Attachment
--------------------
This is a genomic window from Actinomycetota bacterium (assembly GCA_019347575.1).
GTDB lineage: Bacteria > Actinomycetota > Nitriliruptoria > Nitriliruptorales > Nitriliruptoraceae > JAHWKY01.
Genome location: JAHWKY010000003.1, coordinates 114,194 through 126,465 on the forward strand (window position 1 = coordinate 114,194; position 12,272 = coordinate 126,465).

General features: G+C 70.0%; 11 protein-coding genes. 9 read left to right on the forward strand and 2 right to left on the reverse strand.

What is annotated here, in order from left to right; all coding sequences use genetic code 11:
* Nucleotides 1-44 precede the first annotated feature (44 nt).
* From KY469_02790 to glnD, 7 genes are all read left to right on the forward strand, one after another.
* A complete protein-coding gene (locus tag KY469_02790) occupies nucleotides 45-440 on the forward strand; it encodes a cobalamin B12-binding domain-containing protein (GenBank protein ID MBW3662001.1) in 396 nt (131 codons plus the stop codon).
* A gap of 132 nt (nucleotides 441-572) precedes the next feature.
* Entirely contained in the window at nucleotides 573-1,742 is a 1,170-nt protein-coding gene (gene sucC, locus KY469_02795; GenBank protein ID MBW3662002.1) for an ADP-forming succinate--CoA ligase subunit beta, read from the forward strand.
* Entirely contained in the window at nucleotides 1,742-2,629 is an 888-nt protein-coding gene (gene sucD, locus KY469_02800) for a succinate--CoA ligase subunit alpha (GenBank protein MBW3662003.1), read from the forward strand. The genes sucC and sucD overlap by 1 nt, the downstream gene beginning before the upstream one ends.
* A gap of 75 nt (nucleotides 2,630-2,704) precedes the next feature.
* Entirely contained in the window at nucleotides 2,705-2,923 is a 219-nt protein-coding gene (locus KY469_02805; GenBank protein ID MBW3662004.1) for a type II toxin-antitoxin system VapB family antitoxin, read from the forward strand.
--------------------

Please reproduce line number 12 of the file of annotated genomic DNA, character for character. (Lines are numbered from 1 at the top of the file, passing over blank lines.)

* A gap of 75 nt (nucleotides 2,630-2,704) precedes the next feature.